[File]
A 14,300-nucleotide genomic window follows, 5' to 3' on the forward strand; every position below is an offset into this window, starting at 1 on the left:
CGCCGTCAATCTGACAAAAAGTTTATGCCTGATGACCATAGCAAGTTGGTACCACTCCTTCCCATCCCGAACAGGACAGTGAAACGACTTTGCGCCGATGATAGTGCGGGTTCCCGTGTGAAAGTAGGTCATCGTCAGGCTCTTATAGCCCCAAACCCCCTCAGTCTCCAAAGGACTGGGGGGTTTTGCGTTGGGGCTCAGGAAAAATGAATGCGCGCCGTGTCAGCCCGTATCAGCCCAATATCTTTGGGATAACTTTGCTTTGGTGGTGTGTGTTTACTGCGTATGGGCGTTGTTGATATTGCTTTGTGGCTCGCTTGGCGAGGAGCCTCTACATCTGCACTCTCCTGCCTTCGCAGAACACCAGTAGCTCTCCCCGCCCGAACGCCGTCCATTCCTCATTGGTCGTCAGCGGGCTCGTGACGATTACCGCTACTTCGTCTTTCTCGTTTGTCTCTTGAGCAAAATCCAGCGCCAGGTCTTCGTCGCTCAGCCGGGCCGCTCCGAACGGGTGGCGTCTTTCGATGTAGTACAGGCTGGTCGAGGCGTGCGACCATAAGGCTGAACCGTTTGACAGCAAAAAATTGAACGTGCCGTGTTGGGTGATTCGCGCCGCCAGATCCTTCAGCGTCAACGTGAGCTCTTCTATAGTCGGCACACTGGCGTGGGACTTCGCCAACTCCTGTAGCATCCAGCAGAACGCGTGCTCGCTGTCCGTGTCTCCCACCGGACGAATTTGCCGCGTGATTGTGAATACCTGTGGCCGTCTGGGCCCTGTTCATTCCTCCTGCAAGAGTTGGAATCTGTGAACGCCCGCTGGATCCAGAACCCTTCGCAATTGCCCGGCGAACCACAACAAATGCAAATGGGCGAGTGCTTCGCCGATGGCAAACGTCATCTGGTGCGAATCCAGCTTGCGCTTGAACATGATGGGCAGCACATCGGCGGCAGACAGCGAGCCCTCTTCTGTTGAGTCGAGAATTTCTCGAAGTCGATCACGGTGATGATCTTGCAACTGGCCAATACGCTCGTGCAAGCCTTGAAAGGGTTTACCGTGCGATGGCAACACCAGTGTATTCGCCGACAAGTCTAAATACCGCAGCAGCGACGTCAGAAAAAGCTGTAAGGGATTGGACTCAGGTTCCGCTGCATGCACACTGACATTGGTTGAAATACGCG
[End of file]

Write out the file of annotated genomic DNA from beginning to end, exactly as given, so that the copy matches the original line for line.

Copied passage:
A 14,300-nucleotide genomic window follows, 5' to 3' on the forward strand; every position below is an offset into this window, starting at 1 on the left:
CGCCGTCAATCTGACAAAAAGTTTATGCCTGATGACCATAGCAAGTTGGTACCACTCCTTCCCATCCCGAACAGGACAGTGAAACGACTTTGCGCCGATGATAGTGCGGGTTCCCGTGTGAAAGTAGGTCATCGTCAGGCTCTTATAGCCCCAAACCCCCTCAGTCTCCAAAGGACTGGGGGGTTTTGCGTTGGGGCTCAGGAAAAATGAATGCGCGCCGTGTCAGCCCGTATCAGCCCAATATCTTTGGGATAACTTTGCTTTGGTGGTGTGTGTTTACTGCGTATGGGCGTTGTTGATATTGCTTTGTGGCTCGCTTGGCGAGGAGCCTCTACATCTGCACTCTCCTGCCTTCGCAGAACACCAGTAGCTCTCCCCGCCCGAACGCCGTCCATTCCTCATTGGTCGTCAGCGGGCTCGTGACGATTACCGCTACTTCGTCTTTCTCGTTTGTCTCTTGAGCAAAATCCAGCGCCAGGTCTTCGTCGCTCAGCCGGGCCGCTCCGAACGGGTGGCGTCTTTCGATGTAGTACAGGCTGGTCGAGGCGTGCGACCATAAGGCTGAACCGTTTGACAGCAAAAAATTGAACGTGCCGTGTTGGGTGATTCGCGCCGCCAGATCCTTCAGCGTCAACGTGAGCTCTTCTATAGTCGGCACACTGGCGTGGGACTTCGCCAACTCCTGTAGCATCCAGCAGAACGCGTGCTCGCTGTCCGTGTCTCCCACCGGACGAATTTGCCGCGTGATTGTGAATACCTGTGGCCGTCTGGGCCCTGTTCATTCCTCCTGCAAGAGTTGGAATCTGTGAACGCCCGCTGGATCCAGAACCCTTCGCAATTGCCCGGCGAACCACAACAAATGCAAATGGGCGAGTGCTTCGCCGATGGCAAACGTCATCTGGTGCGAATCCAGCTTGCGCTTGAACATGATGGGCAGCACATCGGCGGCAGACAGCGAGCCCTCTTCTGTTGAGTCGAGAATTTCTCGAAGTCGATCACGGTGATGATCTTGCAACTGGCCAATACGCTCGTGCAAGCCTTGAAAGGGTTTACCGTGCGATGGCAACACCAGTGTATTCGCCGACAAGTCTAAATACCGCAGCAGCGACGTCAGAAAAAGCTGTAAGGGATTGGACTCAGGTTCCGCTGCATGCACACTGACATTGGTTGAAATACGCG